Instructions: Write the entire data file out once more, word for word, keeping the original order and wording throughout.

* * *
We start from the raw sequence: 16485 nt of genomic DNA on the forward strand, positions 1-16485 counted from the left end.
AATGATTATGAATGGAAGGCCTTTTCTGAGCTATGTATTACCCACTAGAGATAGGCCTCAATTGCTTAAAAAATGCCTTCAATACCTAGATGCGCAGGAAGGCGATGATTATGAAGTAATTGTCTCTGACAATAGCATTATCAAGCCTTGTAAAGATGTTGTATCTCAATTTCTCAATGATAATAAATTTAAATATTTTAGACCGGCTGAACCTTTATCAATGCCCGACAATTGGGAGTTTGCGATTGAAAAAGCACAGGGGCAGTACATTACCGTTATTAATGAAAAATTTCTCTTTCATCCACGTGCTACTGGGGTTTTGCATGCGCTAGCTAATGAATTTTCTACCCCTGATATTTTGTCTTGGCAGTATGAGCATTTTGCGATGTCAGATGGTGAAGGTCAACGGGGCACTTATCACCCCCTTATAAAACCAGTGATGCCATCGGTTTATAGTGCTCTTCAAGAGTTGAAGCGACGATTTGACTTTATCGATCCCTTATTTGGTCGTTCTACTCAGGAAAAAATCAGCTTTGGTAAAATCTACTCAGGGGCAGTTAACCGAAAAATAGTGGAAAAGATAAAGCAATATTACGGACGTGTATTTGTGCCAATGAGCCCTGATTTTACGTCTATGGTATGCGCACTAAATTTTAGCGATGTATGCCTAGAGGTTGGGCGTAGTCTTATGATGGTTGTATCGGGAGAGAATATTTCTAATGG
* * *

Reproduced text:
We start from the raw sequence: 16485 nt of genomic DNA on the forward strand, positions 1-16485 counted from the left end.
AATGATTATGAATGGAAGGCCTTTTCTGAGCTATGTATTACCCACTAGAGATAGGCCTCAATTGCTTAAAAAATGCCTTCAATACCTAGATGCGCAGGAAGGCGATGATTATGAAGTAATTGTCTCTGACAATAGCATTATCAAGCCTTGTAAAGATGTTGTATCTCAATTTCTCAATGATAATAAATTTAAATATTTTAGACCGGCTGAACCTTTATCAATGCCCGACAATTGGGAGTTTGCGATTGAAAAAGCACAGGGGCAGTACATTACCGTTATTAATGAAAAATTTCTCTTTCATCCACGTGCTACTGGGGTTTTGCATGCGCTAGCTAATGAATTTTCTACCCCTGATATTTTGTCTTGGCAGTATGAGCATTTTGCGATGTCAGATGGTGAAGGTCAACGGGGCACTTATCACCCCCTTATAAAACCAGTGATGCCATCGGTTTATAGTGCTCTTCAAGAGTTGAAGCGACGATTTGACTTTATCGATCCCTTATTTGGTCGTTCTACTCAGGAAAAAATCAGCTTTGGTAAAATCTACTCAGGGGCAGTTAACCGAAAAATAGTGGAAAAGATAAAGCAATATTACGGACGTGTATTTGTGCCAATGAGCCCTGATTTTACGTCTATGGTATGCGCACTAAATTTTAGCGATGTATGCCTAGAGGTTGGGCGTAGTCTTATGATGGTTGTATCGGGAGAGAATATTTCTAATGG